In July 2012, the Company entered into a Master Services Agreement (“Services Agreement”) with a biopharmaceutical partner (“Partner”) to perform sample profiling at the Partner’s request. The Services Agreement established the legal and administrative framework for the partnership between the entities. The Services Agreement also included a right for the Partner to initiate an exclusive negotiation with the Company for the development of a Companion Diagnostic (“CDx”). In March 2014, the Company and Partner expanded the scope of work by executing a Companion Diagnostic Agreement (“Amended Agreement”), thereby amending the Services Agreement to include the joint development and regulatory approval for a CDx. The Amended Agreement defined the term of the arrangement as the earlier of five years or receipt of certain regulatory approvals of a CDx. The Company concluded that the amendment to the original Services Agreement should be treated as a new agreement pursuant to ASC 606 as the Amended Agreement changed both the scope and price of the existing arrangement.

17


 

The Company identified six promises under the Amended Agreement: (i) cross-licenses for access to relevant IP, (ii) obligations to continue to perform sample profiling pursuant to the original Services Agreement, (iii) obligations to perform specific R&D activities for the development of a CDx assay for use in connection with the Partner’s product, (iv) obligations to assist in obtaining regulatory approval of the Partner’s product at its request, (v) obligations to perform analytical validation of the CDx assay, and (vi) obligations to make the CDx assay commercially available, following any required regulatory approval.

The Company then determined the following promises were separate performance obligations: (i) obligations to continue to perform sample profiling pursuant to the original Services Agreement, (ii) obligations to perform specific R&D activities for the development of a CDx assay for use in connection with the Partner’s product and to provide assistance in obtaining regulatory approval of the Partner’s product at its request, inclusive of analytical validation of the CDx assay, and (iii) obligations to make the CDx assay commercially available, following any regulatory approval obtained. The cross-licenses grant each party access to relevant IP of the other party to perform such party’s obligations under the contract and to exploit the promised services. The licenses are delivered at the inception of the arrangement and primarily relate to the R&D development activities performed under the Amended Agreement. The Company does not sell the licenses separately as they are closely connected to the R&D development activities and have little value to the Partner without the other promised services. Therefore, the licenses are combined with the obligation to perform R&D services for the development of a CDx assay as a single performance obligation.

Under the Amended Agreement, the Partner pays a fixed fee for each sample to be profiled; will reimburse the Company for a portion of costs incurred in performing analytical validation of the CDx assay; and will be required to make certain substantive milestone and other payments upon the achievement of specified regulatory and clinical events tied to the development and commercialization of the CDx. The estimated transaction price under the Amended Agreement was allocated to the performance obligations based on standalone selling price. The transaction price allocated to sample profiling is recognized as results of sample profiling are delivered. Consideration allocated to the R&D development activities is recognized using an input method measure of progress based on costs incurred by the Company. As of December 31, 2016, the CDx assay had achieved regulatory approval and the regulatory and development obligations under the Amended Agreement had been completed. Consideration allocated to the commercial availability performance obligation is recognized using a time-elapsed measure of progress.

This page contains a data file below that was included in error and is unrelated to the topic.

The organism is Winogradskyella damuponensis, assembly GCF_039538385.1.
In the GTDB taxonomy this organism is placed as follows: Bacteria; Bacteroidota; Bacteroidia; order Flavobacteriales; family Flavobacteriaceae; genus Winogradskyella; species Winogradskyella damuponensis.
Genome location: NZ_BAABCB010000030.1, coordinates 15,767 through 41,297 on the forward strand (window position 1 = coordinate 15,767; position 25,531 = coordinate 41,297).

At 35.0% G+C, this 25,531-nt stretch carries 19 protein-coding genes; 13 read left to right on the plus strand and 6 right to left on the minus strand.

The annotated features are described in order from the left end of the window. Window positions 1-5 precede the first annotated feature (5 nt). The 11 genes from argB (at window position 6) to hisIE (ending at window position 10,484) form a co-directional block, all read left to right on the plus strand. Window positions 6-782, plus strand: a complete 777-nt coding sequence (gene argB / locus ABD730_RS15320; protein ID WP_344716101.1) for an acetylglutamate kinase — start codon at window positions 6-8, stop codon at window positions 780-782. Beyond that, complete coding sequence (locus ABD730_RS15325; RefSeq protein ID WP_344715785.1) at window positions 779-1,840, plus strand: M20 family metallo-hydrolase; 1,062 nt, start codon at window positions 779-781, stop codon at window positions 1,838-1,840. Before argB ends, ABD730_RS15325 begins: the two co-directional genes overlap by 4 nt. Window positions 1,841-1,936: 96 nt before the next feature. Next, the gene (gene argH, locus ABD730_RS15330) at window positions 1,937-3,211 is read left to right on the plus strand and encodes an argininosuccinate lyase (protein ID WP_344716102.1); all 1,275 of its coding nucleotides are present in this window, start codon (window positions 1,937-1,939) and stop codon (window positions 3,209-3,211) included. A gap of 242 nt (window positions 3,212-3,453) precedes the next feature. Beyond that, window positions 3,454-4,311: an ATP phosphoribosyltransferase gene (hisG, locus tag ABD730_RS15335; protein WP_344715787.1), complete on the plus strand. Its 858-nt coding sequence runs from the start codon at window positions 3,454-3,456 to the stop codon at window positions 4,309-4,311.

Under the Amended Agreement, the Company recognized revenue of $2,325,000 and $306,000 for the three months ended March 31, 2018 and 2017, respectively, which was primarily related to sample profiling.

 

4.

Revenue

Refer to Note 2: Summary of Significant Accounting Policies and Note 7: Contract Balances for a complete description of our revenue recognition policy under ASC 606, as well as comparative information demonstrating the impact of ASC 606 on our consolidated financial statements.

 

We disaggregate our revenue from contracts with customers by type of service, as we believe this best depicts how the nature, amount, timing, and uncertainty of our revenue and cash flows are affected by economic factors. The following tables present our revenue disaggregated by type of service.

By Service Offering – Third Party:

 

 

Three Months Ended March 31,

 

 

 

 

2018

 

 

 

2017

 

Clinical sample profiling services

 

$

15,589

 

 

$

10,649

 

Pharma sample profiling services

 

 

13,106

 

 

 

2,454

 

Other molecular information services

 

 

3,248

 

 

 

2,491

 

Total molecular information services

 

 

31,943

 

 

 

15,594

 

R&D and regulatory services

 

 

4,782

 

 

 

1,087

 

Total pharma research and development services

 

 

4,782

 

 

 

1,087

 

Total revenue

 

$

36,725

 

 

$

16,681

 

18


 

 

By Service Offering – Related Party:

 

 

Three Months Ended March 31,

 

 

 

 

2018

 

 

 

2017

 

Clinical sample profiling services

 

$

3,198

 

 

$

970

 

Pharma sample profiling services

 

 

10,450

 

 

 

3,534

 

Other molecular information services

 

 

1,000

 

 

 

1,000

 

Total molecular information services